Sunday , December 17 2017
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Don’t Look, Don’t Know

Woman, 55 years of age, type 2 diabetes for 15 years. When first diagnosed, did all she could to learn everything about managing her diabetes. She even went to two complete diabetes education courses. The second she paid for on her own. In time, she started checking less, ate more and more unfriendly diabetes foods, and due to a chronic ankle problem, became more and more inactive. After losing her insurance, she then stopped taking her medications and checking her glucose, until she noticed bloody drainage on her clothes from rashes several places on her body. She went to her HCP and sure enough, her glucose was elevated, A1C 13.2%. She got back on track, took her medications and started checking again. Her numbers and rash improved, A1C lowered to 7.2%.  She does visit her HCP now every 3 months. A1C is now in the 9% range. She reports, “I can’t deal with this chronic condition. When I’m in crisis, I take care of myself. When I was diagnosed, I took charge, then I just get tired of this diabetes, it’s 24/7. So, I give myself a break. Then again, when I had blood on my clothes, I realized it was a crisis again. I took care of myself again. Now, I’m just tired of it. No, I don’t do the pricking. It reminds me I have something wrong with me. It’s just too much. I do start pricking and get careful a week before I know I’m going back to my HCP. That’s when I check and take care of my diabetes.”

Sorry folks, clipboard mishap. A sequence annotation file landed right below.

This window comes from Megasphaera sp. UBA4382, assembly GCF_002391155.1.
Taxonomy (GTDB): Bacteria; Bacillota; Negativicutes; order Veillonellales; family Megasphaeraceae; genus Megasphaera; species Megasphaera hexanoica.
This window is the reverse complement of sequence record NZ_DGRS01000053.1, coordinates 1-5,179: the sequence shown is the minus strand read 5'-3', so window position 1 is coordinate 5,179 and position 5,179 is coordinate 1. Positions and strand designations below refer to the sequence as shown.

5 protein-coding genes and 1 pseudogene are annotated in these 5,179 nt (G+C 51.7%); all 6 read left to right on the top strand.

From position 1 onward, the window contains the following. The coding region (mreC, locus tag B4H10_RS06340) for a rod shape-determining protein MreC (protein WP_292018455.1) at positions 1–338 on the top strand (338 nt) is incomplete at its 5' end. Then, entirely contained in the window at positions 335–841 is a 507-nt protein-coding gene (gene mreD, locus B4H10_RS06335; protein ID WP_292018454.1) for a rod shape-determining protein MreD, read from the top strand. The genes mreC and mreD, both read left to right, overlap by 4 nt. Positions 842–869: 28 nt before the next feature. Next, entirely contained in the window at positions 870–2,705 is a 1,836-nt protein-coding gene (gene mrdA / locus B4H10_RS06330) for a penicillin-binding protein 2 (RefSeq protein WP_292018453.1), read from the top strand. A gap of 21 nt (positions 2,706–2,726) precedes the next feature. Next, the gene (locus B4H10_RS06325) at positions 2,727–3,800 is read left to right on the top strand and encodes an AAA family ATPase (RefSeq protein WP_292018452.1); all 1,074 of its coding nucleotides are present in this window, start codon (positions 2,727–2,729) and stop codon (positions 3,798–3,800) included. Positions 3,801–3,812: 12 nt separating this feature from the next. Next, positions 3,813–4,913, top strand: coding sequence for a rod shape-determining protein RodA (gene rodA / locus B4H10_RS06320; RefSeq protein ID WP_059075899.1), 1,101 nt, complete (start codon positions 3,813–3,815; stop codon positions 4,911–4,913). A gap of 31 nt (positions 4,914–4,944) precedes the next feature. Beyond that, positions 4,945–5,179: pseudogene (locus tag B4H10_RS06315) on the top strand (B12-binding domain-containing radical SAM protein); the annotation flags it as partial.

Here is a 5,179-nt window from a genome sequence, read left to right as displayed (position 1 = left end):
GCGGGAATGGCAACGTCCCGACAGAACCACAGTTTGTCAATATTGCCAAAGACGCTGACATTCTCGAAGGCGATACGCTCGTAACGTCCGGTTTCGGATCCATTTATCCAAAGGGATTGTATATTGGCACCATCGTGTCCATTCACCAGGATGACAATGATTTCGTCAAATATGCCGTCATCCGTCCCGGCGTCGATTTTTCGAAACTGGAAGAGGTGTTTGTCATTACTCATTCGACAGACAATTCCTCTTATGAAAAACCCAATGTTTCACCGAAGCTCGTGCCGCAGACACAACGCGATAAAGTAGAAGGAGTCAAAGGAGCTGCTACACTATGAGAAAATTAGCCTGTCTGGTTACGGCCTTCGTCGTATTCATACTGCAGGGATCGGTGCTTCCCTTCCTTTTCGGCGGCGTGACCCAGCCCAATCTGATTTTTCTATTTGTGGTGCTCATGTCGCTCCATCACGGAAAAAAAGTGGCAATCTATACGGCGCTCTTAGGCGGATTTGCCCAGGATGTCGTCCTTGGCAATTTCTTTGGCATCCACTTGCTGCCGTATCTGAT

Lessons Learned:

  • Diabetes is 24/7. Teach patients they can take a break. Negotiate with patients “safe break time.” For some, taking off from diabetes once a week helps. For some, not checking daily, but three times a week works.
  • It is not unusual for patient who have diabetes to say they are “all or nothing” type of people. Work with them to teach simple steps, such as one to two goals a week to work on.
  • Know your patients. If they check only when they know they are coming in, schedule appointments more often. For those who are diligent, schedule appointments less often.
  • Encourage diabetes education and shared patient decision making, allowing patients to decide what is realistic for them and empowering them to reach their goals.

Anonymous

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